Foreign direct investment (FDI) in China fell for a sixth straight month in April.
Investment fell 0.7% from a year earlier to $8.4bn (£5.2bn), said the Ministry of Commerce in Beijing. In March investment dropped by 6.1%.
A ministry spokesman said the fall was partly because of the lacklustre global economy
Data released last week also indicated that China’s economy is slowing.
Exports and imports during April were below expectations, and growth in industrial output was the slowest it has been since 2009.
On 12 May China cut bank reserve requirements – the amount of money banks have to keep in reserve – in an effort to spur lending.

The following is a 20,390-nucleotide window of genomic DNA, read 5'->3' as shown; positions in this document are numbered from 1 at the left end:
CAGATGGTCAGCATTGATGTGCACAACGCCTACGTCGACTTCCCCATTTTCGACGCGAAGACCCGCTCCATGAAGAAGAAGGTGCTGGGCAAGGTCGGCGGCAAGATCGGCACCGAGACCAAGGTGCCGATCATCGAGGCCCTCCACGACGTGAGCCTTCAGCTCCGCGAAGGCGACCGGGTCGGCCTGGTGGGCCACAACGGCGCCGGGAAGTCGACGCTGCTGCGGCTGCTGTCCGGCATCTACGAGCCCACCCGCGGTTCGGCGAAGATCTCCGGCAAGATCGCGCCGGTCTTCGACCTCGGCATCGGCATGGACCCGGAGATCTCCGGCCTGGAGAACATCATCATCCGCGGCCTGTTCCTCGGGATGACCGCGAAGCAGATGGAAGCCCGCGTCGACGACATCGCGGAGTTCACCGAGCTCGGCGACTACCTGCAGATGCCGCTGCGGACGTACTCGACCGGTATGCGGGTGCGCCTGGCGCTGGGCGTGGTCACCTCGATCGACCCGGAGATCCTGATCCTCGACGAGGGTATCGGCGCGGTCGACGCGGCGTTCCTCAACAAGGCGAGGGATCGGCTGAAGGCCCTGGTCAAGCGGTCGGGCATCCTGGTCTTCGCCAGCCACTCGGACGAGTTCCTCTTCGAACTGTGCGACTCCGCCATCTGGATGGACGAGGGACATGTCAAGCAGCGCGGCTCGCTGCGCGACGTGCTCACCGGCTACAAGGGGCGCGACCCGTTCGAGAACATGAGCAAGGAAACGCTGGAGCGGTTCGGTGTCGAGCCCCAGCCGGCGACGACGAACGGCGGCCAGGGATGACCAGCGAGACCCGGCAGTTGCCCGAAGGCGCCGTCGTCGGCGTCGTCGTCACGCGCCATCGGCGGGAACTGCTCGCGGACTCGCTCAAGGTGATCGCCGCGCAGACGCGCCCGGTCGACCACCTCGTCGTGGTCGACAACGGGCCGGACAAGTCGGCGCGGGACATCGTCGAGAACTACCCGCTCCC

Analysts said the recent data indicates more measures aimed at boosting growth could be on the way.
FDI fell 2.4% in the first four months of the year, compared to the same period a year ago, the data showed.
“The negative trend reflects concerns over China’s lower growth potential,” said Dariusz Kowalczyk from Credit Agricole CIB in Hong Kong in a note to clients.
“This is increasing the risk of China not meeting its 2012 growth target, but this also raises the odds of further monetary and fiscal easing